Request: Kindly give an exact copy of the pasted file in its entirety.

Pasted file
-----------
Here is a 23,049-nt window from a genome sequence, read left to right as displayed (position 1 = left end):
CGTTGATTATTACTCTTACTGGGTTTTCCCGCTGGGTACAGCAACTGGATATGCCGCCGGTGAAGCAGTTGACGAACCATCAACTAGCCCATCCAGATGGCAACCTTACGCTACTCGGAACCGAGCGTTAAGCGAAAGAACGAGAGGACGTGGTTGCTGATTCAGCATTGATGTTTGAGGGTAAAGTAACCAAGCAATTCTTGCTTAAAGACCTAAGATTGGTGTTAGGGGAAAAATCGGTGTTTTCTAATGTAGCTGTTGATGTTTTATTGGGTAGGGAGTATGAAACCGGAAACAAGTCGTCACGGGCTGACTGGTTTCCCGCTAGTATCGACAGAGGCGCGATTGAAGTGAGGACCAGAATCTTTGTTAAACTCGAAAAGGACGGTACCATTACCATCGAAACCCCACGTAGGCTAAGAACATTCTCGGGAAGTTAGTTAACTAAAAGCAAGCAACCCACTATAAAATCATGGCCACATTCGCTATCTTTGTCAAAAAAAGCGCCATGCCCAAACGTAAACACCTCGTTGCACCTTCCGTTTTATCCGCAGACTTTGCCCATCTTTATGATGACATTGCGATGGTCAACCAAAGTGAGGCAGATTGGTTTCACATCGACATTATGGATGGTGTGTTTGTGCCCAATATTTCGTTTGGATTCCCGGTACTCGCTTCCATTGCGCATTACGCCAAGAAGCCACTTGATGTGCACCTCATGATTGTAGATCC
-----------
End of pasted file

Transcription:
Here is a 23,049-nt window from a genome sequence, read left to right as displayed (position 1 = left end):
CGTTGATTATTACTCTTACTGGGTTTTCCCGCTGGGTACAGCAACTGGATATGCCGCCGGTGAAGCAGTTGACGAACCATCAACTAGCCCATCCAGATGGCAACCTTACGCTACTCGGAACCGAGCGTTAAGCGAAAGAACGAGAGGACGTGGTTGCTGATTCAGCATTGATGTTTGAGGGTAAAGTAACCAAGCAATTCTTGCTTAAAGACCTAAGATTGGTGTTAGGGGAAAAATCGGTGTTTTCTAATGTAGCTGTTGATGTTTTATTGGGTAGGGAGTATGAAACCGGAAACAAGTCGTCACGGGCTGACTGGTTTCCCGCTAGTATCGACAGAGGCGCGATTGAAGTGAGGACCAGAATCTTTGTTAAACTCGAAAAGGACGGTACCATTACCATCGAAACCCCACGTAGGCTAAGAACATTCTCGGGAAGTTAGTTAACTAAAAGCAAGCAACCCACTATAAAATCATGGCCACATTCGCTATCTTTGTCAAAAAAAGCGCCATGCCCAAACGTAAACACCTCGTTGCACCTTCCGTTTTATCCGCAGACTTTGCCCATCTTTATGATGACATTGCGATGGTCAACCAAAGTGAGGCAGATTGGTTTCACATCGACATTATGGATGGTGTGTTTGTGCCCAATATTTCGTTTGGATTCCCGGTACTCGCTTCCATTGCGCATTACGCCAAGAAGCCACTTGATGTGCACCTCATGATTGTAGATCC